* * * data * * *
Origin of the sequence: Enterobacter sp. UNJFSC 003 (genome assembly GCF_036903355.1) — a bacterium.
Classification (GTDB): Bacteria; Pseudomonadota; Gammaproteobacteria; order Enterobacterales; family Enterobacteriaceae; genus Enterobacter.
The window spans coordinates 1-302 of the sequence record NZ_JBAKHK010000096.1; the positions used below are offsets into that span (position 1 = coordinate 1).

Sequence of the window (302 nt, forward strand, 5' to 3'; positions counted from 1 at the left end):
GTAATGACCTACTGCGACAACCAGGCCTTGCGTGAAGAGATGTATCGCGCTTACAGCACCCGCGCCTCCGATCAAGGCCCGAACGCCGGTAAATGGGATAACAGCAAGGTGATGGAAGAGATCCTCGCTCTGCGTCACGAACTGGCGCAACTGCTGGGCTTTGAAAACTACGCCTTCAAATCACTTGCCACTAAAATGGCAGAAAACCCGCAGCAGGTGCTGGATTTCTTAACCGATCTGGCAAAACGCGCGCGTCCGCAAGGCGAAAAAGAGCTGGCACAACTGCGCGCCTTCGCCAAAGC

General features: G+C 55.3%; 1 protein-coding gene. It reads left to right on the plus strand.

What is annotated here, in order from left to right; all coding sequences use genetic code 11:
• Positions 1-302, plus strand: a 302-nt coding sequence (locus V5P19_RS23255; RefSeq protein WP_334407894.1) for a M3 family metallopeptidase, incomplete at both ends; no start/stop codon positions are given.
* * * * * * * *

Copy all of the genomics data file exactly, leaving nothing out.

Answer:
Origin of the sequence: Enterobacter sp. UNJFSC 003 (genome assembly GCF_036903355.1) — a bacterium.
Classification (GTDB): Bacteria; Pseudomonadota; Gammaproteobacteria; order Enterobacterales; family Enterobacteriaceae; genus Enterobacter.
The window spans coordinates 1-302 of the sequence record NZ_JBAKHK010000096.1; the positions used below are offsets into that span (position 1 = coordinate 1).

Sequence of the window (302 nt, forward strand, 5' to 3'; positions counted from 1 at the left end):
GTAATGACCTACTGCGACAACCAGGCCTTGCGTGAAGAGATGTATCGCGCTTACAGCACCCGCGCCTCCGATCAAGGCCCGAACGCCGGTAAATGGGATAACAGCAAGGTGATGGAAGAGATCCTCGCTCTGCGTCACGAACTGGCGCAACTGCTGGGCTTTGAAAACTACGCCTTCAAATCACTTGCCACTAAAATGGCAGAAAACCCGCAGCAGGTGCTGGATTTCTTAACCGATCTGGCAAAACGCGCGCGTCCGCAAGGCGAAAAAGAGCTGGCACAACTGCGCGCCTTCGCCAAAGC

General features: G+C 55.3%; 1 protein-coding gene. It reads left to right on the plus strand.

What is annotated here, in order from left to right; all coding sequences use genetic code 11:
• Positions 1-302, plus strand: a 302-nt coding sequence (locus V5P19_RS23255; RefSeq protein WP_334407894.1) for a M3 family metallopeptidase, incomplete at both ends; no start/stop codon positions are given.